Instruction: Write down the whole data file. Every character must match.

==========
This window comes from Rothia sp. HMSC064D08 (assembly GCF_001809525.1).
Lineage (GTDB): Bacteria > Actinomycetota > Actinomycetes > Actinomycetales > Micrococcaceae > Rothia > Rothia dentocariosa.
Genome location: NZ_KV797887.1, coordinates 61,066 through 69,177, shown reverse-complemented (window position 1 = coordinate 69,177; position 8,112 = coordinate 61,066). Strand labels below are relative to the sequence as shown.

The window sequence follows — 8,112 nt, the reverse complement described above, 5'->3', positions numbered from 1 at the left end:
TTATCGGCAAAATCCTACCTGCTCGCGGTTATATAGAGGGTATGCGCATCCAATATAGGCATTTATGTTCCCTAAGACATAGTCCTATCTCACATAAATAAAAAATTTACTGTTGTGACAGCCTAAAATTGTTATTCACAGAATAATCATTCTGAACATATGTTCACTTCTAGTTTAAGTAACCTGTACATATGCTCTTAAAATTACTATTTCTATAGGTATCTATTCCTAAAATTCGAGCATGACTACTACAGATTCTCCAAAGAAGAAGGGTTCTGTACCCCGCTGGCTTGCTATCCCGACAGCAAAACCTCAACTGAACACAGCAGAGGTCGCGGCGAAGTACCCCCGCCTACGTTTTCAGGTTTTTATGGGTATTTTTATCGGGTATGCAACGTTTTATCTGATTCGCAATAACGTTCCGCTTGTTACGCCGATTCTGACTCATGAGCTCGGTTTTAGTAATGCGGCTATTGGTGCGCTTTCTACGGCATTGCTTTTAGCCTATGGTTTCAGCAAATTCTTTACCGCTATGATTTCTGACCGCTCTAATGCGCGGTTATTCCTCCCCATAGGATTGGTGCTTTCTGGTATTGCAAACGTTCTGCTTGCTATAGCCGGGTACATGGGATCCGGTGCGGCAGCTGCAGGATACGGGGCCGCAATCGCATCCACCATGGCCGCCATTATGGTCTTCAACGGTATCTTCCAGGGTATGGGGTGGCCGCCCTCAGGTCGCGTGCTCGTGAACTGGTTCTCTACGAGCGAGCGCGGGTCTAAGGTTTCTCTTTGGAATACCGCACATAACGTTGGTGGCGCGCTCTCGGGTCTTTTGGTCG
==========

This window comes from Rothia sp. HMSC064D08 (assembly GCF_001809525.1).
Lineage (GTDB): Bacteria > Actinomycetota > Actinomycetes > Actinomycetales > Micrococcaceae > Rothia > Rothia dentocariosa.
Genome location: NZ_KV797887.1, coordinates 61,066 through 69,177, shown reverse-complemented (window position 1 = coordinate 69,177; position 8,112 = coordinate 61,066). Strand labels below are relative to the sequence as shown.

The window sequence follows — 8,112 nt, the reverse complement described above, 5'->3', positions numbered from 1 at the left end:
TTATCGGCAAAATCCTACCTGCTCGCGGTTATATAGAGGGTATGCGCATCCAATATAGGCATTTATGTTCCCTAAGACATAGTCCTATCTCACATAAATAAAAAATTTACTGTTGTGACAGCCTAAAATTGTTATTCACAGAATAATCATTCTGAACATATGTTCACTTCTAGTTTAAGTAACCTGTACATATGCTCTTAAAATTACTATTTCTATAGGTATCTATTCCTAAAATTCGAGCATGACTACTACAGATTCTCCAAAGAAGAAGGGTTCTGTACCCCGCTGGCTTGCTATCCCGACAGCAAAACCTCAACTGAACACAGCAGAGGTCGCGGCGAAGTACCCCCGCCTACGTTTTCAGGTTTTTATGGGTATTTTTATCGGGTATGCAACGTTTTATCTGATTCGCAATAACGTTCCGCTTGTTACGCCGATTCTGACTCATGAGCTCGGTTTTAGTAATGCGGCTATTGGTGCGCTTTCTACGGCATTGCTTTTAGCCTATGGTTTCAGCAAATTCTTTACCGCTATGATTTCTGACCGCTCTAATGCGCGGTTATTCCTCCCCATAGGATTGGTGCTTTCTGGTATTGCAAACGTTCTGCTTGCTATAGCCGGGTACATGGGATCCGGTGCGGCAGCTGCAGGATACGGGGCCGCAATCGCATCCACCATGGCCGCCATTATGGTCTTCAACGGTATCTTCCAGGGTATGGGGTGGCCGCCCTCAGGTCGCGTGCTCGTGAACTGGTTCTCTACGAGCGAGCGCGGGTCTAAGGTTTCTCTTTGGAATACCGCACATAACGTTGGTGGCGCGCTCTCGGGTCTTTTGGTCG